Our nation has moved once more into days not unlike those following the resurrection. With mass shooting after mass shooting, we pray with those who are filled with nausea, racked with pain, numb with disbelief as they endure the sudden loss of their beloved ones to a gruesome, violent, shockingly unexpected death. How can we proclaim and expect resurrection in these circumstances?

What changed for the disciples? How did their soul sickness give way to terror and then to joy?

The change occurred as they took in the risen Lord’s presence in their bodies. The reality of resurrection sunk in when they saw and touched him. When he ate food in their presence. Our entire faith is inextricably linked to our bodies. Incarnation is at the heart of the truth of resurrection.

This fact has important implications. To me, it suggests that the best way to practice faith in our Risen Lord must always include grounding in our physical, bodily reality. We take in faith through our five senses. This is the wisdom at the heart of our sacramental practices. Sight, Sound, Touch, Smell, and Taste—are each portals through which we encounter our Lord and proclaim our hope of the resurrection of the dead whom we love and see no more.

As our social distance lingers on, we do well to remember that we have had to absorb much terror absent the usual ways that terror is translated into hope and joy. We have had to say goodbye to too many beloved ones without gathering and employing our five senses sacramentally so that our Lord could translate our own terror into joy. We proclaim resurrection with our lips, but we have not gotten to reaffirm our experience of it with our lives, gathered in community.

Our new online reality has given us significant gifts. Technology has kept us connected in meaningful ways and, in some instances, increased access to the welcome table by some and deepened our bonds of affection.

Yet, there is something missing. Something of paramount importance. We need one another’s bodily presence in order to take in the majesty, the magnitude, the mystery of the empty tomb. Our faith is embodied. Jesus’ life, death, and resurrection all affirm this truth. In life, he demonstrated over and over his care for the physical experience of those whom he encountered. He did not waiver in his attention toward the physical needs of the poor and the oppressed. His death was a gruesomely bodily experience. And in his resurrected life, as we see in this week’s texts, he was clearly fully physically present and engaged. Such physical manifestation of God’s presence compels us to care for the physical realties of those we encounter.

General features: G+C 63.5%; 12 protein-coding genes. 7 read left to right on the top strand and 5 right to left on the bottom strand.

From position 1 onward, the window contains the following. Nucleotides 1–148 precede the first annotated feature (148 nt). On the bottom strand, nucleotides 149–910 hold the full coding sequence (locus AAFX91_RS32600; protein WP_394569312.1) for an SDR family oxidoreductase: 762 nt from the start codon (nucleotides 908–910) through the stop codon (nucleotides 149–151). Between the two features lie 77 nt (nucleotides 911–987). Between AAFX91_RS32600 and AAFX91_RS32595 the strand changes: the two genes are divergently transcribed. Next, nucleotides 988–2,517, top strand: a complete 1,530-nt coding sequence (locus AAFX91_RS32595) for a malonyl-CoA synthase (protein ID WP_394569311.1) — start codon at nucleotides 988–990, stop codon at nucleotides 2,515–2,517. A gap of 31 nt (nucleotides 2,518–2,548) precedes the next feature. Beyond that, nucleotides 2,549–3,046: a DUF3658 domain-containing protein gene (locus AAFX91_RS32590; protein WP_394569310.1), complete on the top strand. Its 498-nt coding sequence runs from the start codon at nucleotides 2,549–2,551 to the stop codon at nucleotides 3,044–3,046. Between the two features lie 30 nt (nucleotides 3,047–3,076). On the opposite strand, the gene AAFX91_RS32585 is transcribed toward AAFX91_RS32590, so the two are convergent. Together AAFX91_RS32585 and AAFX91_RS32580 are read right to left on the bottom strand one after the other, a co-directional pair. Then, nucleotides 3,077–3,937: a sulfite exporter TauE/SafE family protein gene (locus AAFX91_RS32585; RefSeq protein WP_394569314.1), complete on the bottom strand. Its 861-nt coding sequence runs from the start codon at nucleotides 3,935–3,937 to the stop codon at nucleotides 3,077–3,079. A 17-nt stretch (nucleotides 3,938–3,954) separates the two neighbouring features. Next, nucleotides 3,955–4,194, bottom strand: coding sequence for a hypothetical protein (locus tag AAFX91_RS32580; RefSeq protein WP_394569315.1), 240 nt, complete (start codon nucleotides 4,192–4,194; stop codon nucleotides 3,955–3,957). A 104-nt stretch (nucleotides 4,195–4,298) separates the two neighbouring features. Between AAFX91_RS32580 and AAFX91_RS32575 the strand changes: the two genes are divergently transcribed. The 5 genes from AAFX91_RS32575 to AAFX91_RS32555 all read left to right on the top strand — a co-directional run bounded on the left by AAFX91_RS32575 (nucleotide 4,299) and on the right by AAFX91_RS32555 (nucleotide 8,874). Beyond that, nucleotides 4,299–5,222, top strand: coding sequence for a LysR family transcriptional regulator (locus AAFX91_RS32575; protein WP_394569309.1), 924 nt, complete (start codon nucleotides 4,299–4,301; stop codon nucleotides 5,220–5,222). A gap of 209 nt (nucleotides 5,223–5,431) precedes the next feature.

In today’s Business and Technology lesson, leaders from the University of Cambridge's Institute for Sustainability in Leadership identify six markers for justice in the domain of business. These include: equitable distribution of costs and benefits, full recognition of needs and rights, equal participation in decision making, and equal capabilities to function and fulfill potential. In addition, there is growing recognition of the need to consider the dimensions of justice over time (across generations) and space (across locations). These offer us scaffolding for translating gospel values into our workplaces.

Our faith drives us into the streets to feed the hungry, clothe the naked, and free the chains of the oppressed. And our embodied faith makes us able to rise up singing after the long night of despair in the wake of unspeakable loss. We receive and give our faith through our bodies.

As Krista Tippet is quoted in today’s Spirituality and Psychology lesson by Meg Brauckmann, “I have not seen anyone who became more aware of their body in its fragility and grace without also becoming more compassionate to all of life.”

Faith is a bodily affair. It is when we are gathered with all of our bodily senses in play that we can fully encounter the risen Lord. Until then, we rely on memory and the witness we and our ancestors have borne to what we have all seen, and touched, and heard and smelled and tasted.